Illustration: Shattered Illusions by Shelli Fitzpatrick

Meaning & Virtual Reality

Virtuality seems for us humans to have a kind of fleeting and ephemeral degree of reality. A plain rock, on the other hand, has a more brute, explicit existence. It is solid, hard, and easily graspable—both in physical and conceptual terms. It seems the virtual doesn’t “matter” to the precise degree that it is not “material.” As Michael Heim defined it in his Metaphysics of Virtual Reality, “the virtual is not real in fact, but in effect.” And so we have the technological oxymoron of which its name, Virtual Reality, is so representative. A reality that is actually not so real; abstract ideas, presented to us not as such, but rather in mimesis of reality.

Proceeding from this insight into the technology of Virtual Reality, we can ask many interesting questions:

Will the fundamentally immaterial, virtual nature of VR impact the kind of relationships that we can develop to it? What will “meaning” look like in the virtual worlds of the future? Can we care about something that is not “real,” or rather; to what degree can we get used to a new kind of reality? What is it that makes our experiences meaningful, and how dependent is this feeling of meaning on attributes often ascribed to the “higher” degrees of reality, such as tactility, materiality—aspects that contribute to what we see as objectivity?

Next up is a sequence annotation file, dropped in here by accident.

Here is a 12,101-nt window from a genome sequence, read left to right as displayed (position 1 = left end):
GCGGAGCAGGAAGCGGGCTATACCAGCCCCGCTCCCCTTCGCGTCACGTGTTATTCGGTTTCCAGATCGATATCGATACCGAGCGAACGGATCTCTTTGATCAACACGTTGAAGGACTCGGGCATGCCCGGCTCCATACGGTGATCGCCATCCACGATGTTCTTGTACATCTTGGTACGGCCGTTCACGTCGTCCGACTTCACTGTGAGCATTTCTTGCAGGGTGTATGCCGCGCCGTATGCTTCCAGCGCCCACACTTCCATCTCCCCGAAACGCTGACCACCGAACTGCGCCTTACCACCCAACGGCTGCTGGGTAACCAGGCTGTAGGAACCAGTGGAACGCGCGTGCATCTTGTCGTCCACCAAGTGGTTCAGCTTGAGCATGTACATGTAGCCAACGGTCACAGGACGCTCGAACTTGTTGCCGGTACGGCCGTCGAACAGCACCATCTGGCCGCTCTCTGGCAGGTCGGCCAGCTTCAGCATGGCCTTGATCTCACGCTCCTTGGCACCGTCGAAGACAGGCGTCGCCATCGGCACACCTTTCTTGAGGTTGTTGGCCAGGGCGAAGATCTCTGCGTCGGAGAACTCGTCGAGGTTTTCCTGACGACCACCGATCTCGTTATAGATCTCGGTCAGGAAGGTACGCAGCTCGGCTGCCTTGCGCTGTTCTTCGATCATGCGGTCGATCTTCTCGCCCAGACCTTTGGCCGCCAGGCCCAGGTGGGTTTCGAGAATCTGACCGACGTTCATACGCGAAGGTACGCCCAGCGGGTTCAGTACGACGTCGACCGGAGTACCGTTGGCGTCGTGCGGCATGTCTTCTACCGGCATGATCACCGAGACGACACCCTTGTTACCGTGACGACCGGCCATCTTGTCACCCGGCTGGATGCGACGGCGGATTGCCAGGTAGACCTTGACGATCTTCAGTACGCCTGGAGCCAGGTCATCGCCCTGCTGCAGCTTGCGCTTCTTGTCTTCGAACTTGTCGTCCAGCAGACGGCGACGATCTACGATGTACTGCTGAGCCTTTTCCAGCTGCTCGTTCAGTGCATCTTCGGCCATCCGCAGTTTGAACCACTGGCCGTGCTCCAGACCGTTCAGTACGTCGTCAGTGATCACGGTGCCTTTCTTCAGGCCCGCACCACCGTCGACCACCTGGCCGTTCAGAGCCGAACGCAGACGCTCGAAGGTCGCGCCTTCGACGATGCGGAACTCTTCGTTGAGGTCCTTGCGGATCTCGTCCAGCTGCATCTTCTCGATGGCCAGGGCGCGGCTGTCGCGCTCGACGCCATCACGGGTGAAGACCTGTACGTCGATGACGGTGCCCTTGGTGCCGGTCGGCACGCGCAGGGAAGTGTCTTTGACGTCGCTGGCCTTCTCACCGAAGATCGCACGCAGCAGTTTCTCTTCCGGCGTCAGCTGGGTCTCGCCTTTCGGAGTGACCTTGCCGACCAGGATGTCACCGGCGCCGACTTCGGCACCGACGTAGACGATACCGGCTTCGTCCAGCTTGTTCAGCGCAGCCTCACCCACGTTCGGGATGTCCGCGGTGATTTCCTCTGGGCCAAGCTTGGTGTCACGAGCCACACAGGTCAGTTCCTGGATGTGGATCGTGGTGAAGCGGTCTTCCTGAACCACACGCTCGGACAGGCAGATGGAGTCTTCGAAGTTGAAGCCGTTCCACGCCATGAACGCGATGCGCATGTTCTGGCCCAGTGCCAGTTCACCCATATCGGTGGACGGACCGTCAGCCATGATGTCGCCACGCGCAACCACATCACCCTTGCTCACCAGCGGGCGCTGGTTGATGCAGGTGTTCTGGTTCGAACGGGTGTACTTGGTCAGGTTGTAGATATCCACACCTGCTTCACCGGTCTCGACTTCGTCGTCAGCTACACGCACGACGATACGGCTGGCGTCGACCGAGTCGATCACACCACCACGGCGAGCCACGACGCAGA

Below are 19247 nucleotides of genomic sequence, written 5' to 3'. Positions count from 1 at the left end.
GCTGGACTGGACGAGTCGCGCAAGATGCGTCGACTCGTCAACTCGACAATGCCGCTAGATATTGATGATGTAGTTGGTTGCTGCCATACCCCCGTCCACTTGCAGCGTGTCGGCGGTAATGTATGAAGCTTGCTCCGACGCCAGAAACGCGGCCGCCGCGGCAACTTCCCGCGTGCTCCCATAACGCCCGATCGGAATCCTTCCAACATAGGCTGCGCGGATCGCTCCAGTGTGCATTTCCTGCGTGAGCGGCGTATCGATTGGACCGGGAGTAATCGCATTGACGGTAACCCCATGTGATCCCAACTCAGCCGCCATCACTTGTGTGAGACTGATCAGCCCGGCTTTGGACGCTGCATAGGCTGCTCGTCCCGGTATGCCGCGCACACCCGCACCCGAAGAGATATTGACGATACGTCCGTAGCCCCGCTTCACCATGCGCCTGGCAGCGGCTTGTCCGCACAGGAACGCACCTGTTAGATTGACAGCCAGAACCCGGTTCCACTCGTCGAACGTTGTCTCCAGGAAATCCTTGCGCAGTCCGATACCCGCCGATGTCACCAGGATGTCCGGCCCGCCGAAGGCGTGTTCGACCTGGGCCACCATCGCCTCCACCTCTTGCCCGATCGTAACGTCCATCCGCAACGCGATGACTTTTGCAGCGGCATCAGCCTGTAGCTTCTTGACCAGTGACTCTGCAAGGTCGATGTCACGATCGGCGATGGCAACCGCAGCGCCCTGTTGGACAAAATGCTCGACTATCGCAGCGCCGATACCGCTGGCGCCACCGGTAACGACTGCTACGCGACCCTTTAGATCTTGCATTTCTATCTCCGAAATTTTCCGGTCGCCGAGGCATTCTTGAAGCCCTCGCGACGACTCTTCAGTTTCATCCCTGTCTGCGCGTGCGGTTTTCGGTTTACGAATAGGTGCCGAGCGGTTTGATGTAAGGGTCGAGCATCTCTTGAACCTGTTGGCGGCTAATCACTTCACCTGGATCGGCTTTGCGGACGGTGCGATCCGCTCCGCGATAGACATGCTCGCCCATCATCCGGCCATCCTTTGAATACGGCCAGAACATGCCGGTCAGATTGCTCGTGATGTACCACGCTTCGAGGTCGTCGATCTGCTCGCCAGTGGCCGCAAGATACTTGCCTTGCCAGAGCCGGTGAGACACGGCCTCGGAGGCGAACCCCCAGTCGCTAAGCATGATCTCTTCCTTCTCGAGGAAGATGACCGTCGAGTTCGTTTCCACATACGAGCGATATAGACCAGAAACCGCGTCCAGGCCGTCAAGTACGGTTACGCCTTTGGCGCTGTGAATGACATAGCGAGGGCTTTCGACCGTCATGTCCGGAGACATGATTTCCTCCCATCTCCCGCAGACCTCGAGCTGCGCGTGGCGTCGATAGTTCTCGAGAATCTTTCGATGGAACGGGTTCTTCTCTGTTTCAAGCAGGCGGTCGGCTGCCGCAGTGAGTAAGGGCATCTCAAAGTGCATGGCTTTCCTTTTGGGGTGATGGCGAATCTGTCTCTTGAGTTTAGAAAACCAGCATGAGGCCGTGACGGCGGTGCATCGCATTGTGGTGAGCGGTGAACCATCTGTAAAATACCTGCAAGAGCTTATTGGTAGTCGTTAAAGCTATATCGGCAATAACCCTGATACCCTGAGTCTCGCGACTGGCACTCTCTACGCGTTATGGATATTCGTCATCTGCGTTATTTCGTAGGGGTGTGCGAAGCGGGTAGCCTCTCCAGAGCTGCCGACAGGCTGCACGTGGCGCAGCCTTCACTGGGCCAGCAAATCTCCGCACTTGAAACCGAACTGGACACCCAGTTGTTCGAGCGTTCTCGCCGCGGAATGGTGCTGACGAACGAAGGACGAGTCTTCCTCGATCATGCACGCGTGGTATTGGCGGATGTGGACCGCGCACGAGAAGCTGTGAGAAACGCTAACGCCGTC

Intentionality and Virtuality:
A Phenomenological Perspective

In a paper published in 2016, the philosopher Michael Madary takes up the question of the ontological status of virtual objects, but from a particular phenomenological perspective: that of intentionality. Phenomenological thought holds that our consciousness has a certain directedness or intentionality to it: all consciousness is consciousness of something. Further, consciousness is selective: we choose to reveal certain aspects of the world while concealing others; projecting ourselves—and so defining ourselves—as a part of our intentional relationship with the world, which is fundamentally imbued with involvement and care. In short, the world matters to us, it has, and is continuously reforged with, meaning.